Yeah, like as far as the South Pole, but that could change. The sudden discovery that Hamas possesses weapons of mass destruction might be a hard one to put over. But the spillover effect of the Iraq war may be enough to drag us in. Spreading the meme that growing resistance to the U.S. occupation of Iraq – variously described as consisting of "Saddam loyalists," and/or "foreign fighters" vaguely affiliated with Al Qaeda is really being engineered by Hamas and the Palestinian Islamic Jihad might be just the ticket. I can see the headline in the Telegraph now: "Hamas Fighters Ambush American Soldiers."

It's a story-line rich with possibilities, including the quite plausible scenario that Hamas is harboring Saddam Hussein. He was supposed to have been in Syria, you'll remember, but Lebanon is more likely. The mere possibility may be enough to lure U.S. soldiers back to Beirut, at least as far as the American public is concerned. If, later, the connection to the Iraqi resistance turns out to be tenuous, at best and Saddam is nowhere to be found – it can always be claimed that getting rid of Hamas was worth it as an end in itself.

It was laugh-out-loud hilarious watching Israeli ambassador Alon Pinkas on MSNBC piously agree with Pat Buchanan that U.S. troops in Gaza is not a good idea: "I object to it on the grounds that we have always prided ourselves on our self-sufficiency," he said, with a perfectly straight face. With U.S. military and economic aid to Israel at $6 billion-plus per year, Israel is less self-sufficient than a welfare mother on crack. Yet, as Jim Lobe points out, it is Sharon, not President Bush, who is in the driver's seat:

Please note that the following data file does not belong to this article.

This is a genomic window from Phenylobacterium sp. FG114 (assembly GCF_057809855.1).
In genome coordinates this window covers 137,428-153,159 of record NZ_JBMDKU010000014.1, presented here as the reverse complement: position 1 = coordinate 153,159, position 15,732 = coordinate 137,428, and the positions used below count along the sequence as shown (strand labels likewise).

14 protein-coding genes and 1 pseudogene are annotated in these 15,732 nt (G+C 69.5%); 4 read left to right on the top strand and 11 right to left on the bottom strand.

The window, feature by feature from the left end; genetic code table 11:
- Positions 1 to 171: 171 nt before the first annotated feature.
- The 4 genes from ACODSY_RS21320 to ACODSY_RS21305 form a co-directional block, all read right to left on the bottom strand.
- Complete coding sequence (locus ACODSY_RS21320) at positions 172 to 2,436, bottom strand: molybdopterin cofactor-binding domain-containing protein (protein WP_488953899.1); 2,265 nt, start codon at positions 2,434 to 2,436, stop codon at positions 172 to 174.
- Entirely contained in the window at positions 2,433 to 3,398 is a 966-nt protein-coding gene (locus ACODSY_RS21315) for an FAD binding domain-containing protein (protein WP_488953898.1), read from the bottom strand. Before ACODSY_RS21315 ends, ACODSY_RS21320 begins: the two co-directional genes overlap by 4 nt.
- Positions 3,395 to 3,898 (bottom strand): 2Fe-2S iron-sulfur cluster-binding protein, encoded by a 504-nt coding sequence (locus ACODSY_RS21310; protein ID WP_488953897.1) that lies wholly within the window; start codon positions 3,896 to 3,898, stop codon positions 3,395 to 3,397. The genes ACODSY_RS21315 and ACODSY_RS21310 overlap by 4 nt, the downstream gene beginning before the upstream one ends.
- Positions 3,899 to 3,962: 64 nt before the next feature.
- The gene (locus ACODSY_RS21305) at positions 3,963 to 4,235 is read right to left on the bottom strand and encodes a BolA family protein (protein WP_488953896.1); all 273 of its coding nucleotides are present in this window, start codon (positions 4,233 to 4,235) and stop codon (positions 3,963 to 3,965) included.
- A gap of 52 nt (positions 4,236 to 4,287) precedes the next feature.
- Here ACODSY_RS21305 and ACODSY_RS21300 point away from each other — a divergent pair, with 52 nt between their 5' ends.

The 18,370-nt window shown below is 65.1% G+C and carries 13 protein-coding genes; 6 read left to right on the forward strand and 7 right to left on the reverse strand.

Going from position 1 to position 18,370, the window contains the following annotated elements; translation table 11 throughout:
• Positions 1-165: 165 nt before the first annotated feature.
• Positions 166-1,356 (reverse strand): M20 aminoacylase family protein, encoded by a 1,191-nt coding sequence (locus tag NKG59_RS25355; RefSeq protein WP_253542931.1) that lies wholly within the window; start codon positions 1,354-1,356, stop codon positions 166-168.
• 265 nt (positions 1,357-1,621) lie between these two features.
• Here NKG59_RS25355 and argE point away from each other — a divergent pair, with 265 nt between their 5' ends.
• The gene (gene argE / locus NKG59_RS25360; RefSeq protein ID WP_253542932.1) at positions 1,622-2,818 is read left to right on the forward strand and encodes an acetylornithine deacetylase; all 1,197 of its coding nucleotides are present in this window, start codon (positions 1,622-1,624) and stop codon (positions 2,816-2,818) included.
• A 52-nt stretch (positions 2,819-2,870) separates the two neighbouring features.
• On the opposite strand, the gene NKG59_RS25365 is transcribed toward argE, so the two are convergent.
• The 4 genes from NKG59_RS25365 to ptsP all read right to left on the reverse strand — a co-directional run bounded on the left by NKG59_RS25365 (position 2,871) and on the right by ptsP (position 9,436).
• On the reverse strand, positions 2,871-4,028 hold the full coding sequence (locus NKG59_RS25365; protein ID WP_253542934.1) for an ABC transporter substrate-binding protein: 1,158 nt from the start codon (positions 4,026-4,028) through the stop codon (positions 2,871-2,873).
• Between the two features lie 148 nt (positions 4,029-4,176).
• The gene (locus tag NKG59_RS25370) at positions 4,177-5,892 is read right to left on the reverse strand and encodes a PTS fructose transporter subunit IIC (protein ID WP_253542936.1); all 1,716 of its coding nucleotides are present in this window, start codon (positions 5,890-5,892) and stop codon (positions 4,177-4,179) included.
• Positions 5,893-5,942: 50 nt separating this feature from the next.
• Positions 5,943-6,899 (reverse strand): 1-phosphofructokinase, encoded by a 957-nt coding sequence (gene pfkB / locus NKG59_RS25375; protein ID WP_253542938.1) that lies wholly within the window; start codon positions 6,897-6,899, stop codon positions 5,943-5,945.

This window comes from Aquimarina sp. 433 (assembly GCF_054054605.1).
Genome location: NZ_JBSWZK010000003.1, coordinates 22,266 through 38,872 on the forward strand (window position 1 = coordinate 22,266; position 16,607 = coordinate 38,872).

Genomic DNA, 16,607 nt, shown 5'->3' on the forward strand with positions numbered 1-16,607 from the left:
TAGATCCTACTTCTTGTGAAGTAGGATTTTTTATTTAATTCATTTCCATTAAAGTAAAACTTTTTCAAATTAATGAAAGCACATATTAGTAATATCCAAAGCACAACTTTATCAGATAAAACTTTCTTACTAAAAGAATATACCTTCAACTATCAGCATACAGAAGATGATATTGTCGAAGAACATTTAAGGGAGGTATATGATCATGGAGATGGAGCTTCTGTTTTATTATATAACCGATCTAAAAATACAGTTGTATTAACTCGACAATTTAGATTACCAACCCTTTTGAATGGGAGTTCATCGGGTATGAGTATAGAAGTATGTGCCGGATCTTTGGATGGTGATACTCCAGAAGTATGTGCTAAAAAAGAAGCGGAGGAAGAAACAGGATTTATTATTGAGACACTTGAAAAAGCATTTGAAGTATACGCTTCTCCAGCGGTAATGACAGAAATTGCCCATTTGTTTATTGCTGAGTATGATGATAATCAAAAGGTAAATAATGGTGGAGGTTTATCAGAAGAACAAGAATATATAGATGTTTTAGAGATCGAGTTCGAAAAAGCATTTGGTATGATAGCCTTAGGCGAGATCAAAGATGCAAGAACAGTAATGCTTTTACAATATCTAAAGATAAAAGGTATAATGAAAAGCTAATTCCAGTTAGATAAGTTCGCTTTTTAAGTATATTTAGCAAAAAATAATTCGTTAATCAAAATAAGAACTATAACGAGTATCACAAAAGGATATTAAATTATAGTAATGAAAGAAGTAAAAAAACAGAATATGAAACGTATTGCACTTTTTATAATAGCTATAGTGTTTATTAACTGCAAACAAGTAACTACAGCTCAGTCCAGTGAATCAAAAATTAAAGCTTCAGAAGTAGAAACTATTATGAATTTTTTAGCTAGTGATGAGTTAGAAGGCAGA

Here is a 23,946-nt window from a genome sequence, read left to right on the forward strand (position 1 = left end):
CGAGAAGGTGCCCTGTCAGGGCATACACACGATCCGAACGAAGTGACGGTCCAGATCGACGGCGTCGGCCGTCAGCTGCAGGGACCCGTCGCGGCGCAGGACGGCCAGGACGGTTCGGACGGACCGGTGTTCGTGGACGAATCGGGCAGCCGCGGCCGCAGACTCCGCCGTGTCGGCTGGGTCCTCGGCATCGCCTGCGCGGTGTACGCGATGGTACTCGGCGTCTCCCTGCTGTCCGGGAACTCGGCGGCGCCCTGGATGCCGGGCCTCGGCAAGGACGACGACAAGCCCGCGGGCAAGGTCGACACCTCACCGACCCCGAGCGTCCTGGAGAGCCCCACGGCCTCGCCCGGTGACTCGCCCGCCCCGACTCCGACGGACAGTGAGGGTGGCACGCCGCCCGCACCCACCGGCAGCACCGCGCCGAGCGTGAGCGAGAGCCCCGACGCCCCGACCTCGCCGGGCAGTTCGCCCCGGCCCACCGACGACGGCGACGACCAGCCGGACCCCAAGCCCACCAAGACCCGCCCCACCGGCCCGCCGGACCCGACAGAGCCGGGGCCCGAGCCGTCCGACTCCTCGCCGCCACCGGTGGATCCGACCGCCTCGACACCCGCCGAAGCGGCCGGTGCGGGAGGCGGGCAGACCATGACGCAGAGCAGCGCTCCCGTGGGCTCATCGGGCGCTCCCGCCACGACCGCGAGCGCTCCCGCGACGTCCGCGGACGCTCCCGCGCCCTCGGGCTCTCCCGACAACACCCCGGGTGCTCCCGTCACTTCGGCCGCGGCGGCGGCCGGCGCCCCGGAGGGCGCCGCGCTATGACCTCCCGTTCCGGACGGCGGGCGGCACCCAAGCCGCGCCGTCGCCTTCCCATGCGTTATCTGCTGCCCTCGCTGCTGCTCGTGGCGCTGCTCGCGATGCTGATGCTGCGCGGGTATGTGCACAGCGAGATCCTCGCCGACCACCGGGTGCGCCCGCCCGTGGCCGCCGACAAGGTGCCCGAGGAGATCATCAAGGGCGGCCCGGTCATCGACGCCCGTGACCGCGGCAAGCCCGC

"Fourteen months ago, US President George W Bush demanded that Israeli Prime Minister Ariel Sharon halt incursions into Palestinian-controlled areas, withdraw from cities Israeli forces had re-occupied, and refrain from further unilateral actions that would inflame the conflict. 'Enough is enough,' snapped the president, who had conquered Afghanistan four months before.

"Sharon, of course, treated Bush's demands in much the same way as he would the yapping of a chihuahua, politely explaining that protecting Israeli citizens from suicide bombs was his first responsibility, and otherwise ignoring him. Two weeks later, the president was praising Sharon as a 'man of peace,' while stepping up his rhetoric against Palestinian President Yasser Arafat, and then ostracizing him altogether just two months later."